One thing that Vadim is actually credited for at least focusing on Bardot’s natural beauty instead of relying on the dramatic artifices of fashion, hair styles and elaborate make-up or lighting to enhance a look that is unreal. It is this naturalism that directors like Jean-Luc Godard and other New Wave directors began to utilize in their films. Vadim is considered one of the primary explorers of the New Wave movement in film.

He had been married to Jane Fonda and was now crushed by their divorce also having directed her in the segment where Fonda plays the sensual yet cruel, Contessa Frederique de Metzengerstein in the Poe adapted film Spirits of The Dead (1968), Pretty Maids was filmed just coming off the success he had with the kittenesque Fonda in Barbarella (1968), the cult classic based on the French science fiction comic strip by Jean-Claude Forest.

The dreamy danish beauty Annette Stroyberg

Vadim went on to do Une femme fidèle 1976 with the beautiful Sylvia Kristel (Emmanuelle 1974, another guilty pleasure of mine) and then he made a very obscure film in 1980, I remember it leaving an impression on me. The film was called, Night Games.

It was a time during the 80s where some of the sensuality in films was branching out into more of a mood that was stylistically slick, perhaps quasi pulp /neo noir & fantasy in tone. Night Games 1980 with Cindy Pickett, was a very mysterious, fetishistic and romantic piece of work.

The character Valerie is very traumatized by a past rape. She meets a man who begins to open her back up by wearing an erotically surreal bird costume, not unlike the French character that Georges Franju adapted to the screen in 1963 Judex.

George Franju’s hero Judex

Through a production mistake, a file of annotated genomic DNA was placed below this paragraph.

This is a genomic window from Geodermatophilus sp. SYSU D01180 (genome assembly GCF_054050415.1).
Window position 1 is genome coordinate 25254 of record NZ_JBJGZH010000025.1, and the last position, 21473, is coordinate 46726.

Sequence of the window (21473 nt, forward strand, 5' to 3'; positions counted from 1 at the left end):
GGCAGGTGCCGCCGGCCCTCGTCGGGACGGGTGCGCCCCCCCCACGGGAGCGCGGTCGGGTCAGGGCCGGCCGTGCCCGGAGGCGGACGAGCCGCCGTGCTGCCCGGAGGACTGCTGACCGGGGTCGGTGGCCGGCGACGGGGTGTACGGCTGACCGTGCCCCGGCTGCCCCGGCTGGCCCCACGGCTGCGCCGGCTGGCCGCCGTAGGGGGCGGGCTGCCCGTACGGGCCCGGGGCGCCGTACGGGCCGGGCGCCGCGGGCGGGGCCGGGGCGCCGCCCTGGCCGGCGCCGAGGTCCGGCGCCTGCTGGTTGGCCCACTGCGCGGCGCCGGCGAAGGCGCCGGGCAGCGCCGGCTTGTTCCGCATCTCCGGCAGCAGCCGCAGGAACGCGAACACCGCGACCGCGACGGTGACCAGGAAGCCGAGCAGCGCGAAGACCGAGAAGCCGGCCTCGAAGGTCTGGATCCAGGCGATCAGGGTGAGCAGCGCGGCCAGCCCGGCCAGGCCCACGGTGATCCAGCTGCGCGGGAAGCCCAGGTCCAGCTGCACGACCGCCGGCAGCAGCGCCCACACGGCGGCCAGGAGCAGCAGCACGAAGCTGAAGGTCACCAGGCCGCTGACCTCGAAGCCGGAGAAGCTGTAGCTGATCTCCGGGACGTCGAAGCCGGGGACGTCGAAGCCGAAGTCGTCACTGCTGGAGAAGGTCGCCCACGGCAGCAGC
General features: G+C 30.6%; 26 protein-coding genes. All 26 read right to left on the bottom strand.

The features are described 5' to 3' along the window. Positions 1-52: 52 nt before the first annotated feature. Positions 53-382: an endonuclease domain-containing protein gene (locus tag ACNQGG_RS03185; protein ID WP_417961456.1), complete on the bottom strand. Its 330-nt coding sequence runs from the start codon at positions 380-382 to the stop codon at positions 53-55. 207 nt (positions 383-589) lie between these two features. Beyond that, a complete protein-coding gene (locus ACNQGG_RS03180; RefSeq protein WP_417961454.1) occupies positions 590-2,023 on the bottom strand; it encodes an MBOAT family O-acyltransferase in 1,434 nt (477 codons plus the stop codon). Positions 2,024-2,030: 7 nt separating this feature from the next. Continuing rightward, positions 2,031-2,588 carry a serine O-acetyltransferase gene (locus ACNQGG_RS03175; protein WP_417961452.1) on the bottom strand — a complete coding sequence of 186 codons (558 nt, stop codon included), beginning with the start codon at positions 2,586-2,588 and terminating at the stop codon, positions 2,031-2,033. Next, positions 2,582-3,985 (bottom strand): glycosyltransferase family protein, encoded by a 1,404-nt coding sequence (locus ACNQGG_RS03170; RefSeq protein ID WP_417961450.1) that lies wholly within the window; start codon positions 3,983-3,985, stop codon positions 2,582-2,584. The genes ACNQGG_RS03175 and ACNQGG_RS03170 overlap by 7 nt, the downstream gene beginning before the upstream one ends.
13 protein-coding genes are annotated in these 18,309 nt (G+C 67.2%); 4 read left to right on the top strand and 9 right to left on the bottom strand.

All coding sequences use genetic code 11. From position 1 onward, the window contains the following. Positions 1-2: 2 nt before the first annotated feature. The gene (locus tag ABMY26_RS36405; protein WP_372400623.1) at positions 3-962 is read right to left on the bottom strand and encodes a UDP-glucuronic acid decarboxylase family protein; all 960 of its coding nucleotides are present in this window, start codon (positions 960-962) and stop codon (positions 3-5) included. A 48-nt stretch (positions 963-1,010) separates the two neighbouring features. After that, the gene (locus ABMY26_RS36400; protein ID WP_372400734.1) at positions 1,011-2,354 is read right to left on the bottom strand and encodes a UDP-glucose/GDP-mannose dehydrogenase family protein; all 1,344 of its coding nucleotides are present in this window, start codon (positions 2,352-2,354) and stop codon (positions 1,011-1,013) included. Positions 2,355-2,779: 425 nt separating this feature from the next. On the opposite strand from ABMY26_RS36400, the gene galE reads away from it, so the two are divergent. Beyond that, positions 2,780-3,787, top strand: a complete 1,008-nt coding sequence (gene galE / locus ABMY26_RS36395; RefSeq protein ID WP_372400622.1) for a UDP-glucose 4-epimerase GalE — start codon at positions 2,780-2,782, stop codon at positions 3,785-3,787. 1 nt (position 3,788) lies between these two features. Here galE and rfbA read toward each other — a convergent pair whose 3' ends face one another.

************************************************************************************************

I know a lot of people think that Vadim is a sexist bastard which he undoubtedly is, but his sense of erotic style touches me in a way not unlike Anaïs Nin if she had set out to be a film maker instead of a writer, perhaps she’d me more empathetic toward women in her treatment of their sexual identities, but she too objectified them one could argue just as lovingly, in her written work, which I am a huge fan of still. I wonder if any University film or literature professors have made any correlations between the eroticism of Nin and Vadim. I would be interested to know that. My first job was working in a library. I would sneak up to the stacks so I could privately read Delta of Venus and Little Birds. I later named a song Little Birds and Ladders To Fire

Nin however did appear in the Kenneth Anger film Inauguration of the Pleasure Dome (1954) as Astarte

Anaïs Nin

Interesting that Nin herself had an elaborate love life, where she set something up called The Lie Box, having been married to 2 men at the same time.